After our tour we got back to the ship. It was too late to go to the medical center to get my bandages changed since we arrived at Riga later than we usually arrive at ports [usually we get to ports first thing in the morning] and because our tour left later than usual, therefore ending later than tours usually end, so I’ll go to them tomorrow to get my bandages changed. I don’t think an extra day in the same bandages [usually I go every other day] will kill me and tomorrow is a sea day anyways, so there’s no place I need to be at any specific time.

We got back to our cabin, and I tried to read, but I’m really not feeling the book I’m currently reading, which means it might go on the back burner for now, and I might just start a new book, so instead I just played a little bit of Fire Emblem Awakening before we went down to dinner around 7:30.

Dinner was open-seating. I really don’t like open-seating, but luckily I think today is the last open-seating dinner for the entire cruise. We sat with a family, there was a mom and dad, and a girl, who was probably around 12 or so. She didn’t talk very much, she just played with snapchat on her phone. Her parents were nice enough. They’re originally from South America, but currently reside in South Jersey near Princeton. The mom couldn’t believe I was as old as I am, she said I look like I’m in my early 20s, so that totally made my night. For dinner I had the same thing I had yesterday, a caprese [mozzarella, tomato, and basil] appetizer and a chef salad for dinner. For desert, I had a Sacher torte, which was okay. It was a chocolate cake that has apricot jam between the layers of cake and chocolate frosting. It wasn’t bad or anything, but I think I would’ve liked it better if there was chocolate between the layers instead of jam. I also saw Gerhard at dinner, and gave him the keychain that I had bought for him. I think he liked it. Even if he didn’t like it [though I think he did], I could tell he really appreciated the gesture and the gift.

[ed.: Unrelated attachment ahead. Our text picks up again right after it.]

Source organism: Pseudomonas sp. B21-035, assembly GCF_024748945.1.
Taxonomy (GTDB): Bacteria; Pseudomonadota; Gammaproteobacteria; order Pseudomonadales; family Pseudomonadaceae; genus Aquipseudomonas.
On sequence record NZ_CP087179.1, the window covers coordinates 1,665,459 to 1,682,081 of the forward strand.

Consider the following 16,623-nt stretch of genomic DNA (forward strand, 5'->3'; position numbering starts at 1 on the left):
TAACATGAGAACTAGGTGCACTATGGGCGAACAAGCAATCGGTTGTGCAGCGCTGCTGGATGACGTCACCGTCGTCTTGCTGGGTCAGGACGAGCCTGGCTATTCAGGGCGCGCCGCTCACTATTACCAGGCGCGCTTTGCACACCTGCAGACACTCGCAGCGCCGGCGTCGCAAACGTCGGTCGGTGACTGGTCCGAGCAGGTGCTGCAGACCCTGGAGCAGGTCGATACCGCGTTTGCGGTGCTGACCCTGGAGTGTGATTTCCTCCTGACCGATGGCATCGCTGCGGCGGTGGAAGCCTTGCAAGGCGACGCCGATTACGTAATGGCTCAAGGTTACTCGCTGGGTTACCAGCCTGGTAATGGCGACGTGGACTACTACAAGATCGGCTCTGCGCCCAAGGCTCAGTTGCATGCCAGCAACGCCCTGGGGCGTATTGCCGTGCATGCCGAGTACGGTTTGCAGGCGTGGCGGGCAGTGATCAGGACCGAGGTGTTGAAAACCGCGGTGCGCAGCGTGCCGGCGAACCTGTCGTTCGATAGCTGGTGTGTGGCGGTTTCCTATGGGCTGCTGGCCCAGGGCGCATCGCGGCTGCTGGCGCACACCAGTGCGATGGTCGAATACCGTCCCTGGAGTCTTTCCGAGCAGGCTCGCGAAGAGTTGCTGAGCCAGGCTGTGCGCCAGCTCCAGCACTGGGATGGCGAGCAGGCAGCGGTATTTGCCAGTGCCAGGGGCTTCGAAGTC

After dinner, I went and got my usual cranberry juice, though Josh wasn’t working the bar tonight, so I got it from somebody else. Then went up the room. The ship seems to be traveling faster than it has been traveling tonight, which I guess makes sense since we have further to go than we’ve been having to go since most of the Baltic countries are pretty close together, and we’re en route to Amsterdam, which is further away than other countries have been. The worst part about having a cabin in the back of the ship is that we really feel the difference in speed and things, and the sea seems rougher than it’s been, and I can hear and feel things vibrate throughout the cabin, which can be irksome when I’m trying to fall asleep. Hopefully, it won’t be too bad tonight, and I can sleep in my own bed, and not crawl into bed with my mother [since her bed is higher up, I hear and feel less from there] at four in the morning like I did when we were en route to Russia.

Hard to believe that was about a week ago, and that we only really have four days left of the cruise before I fly back to Texas. Crazy.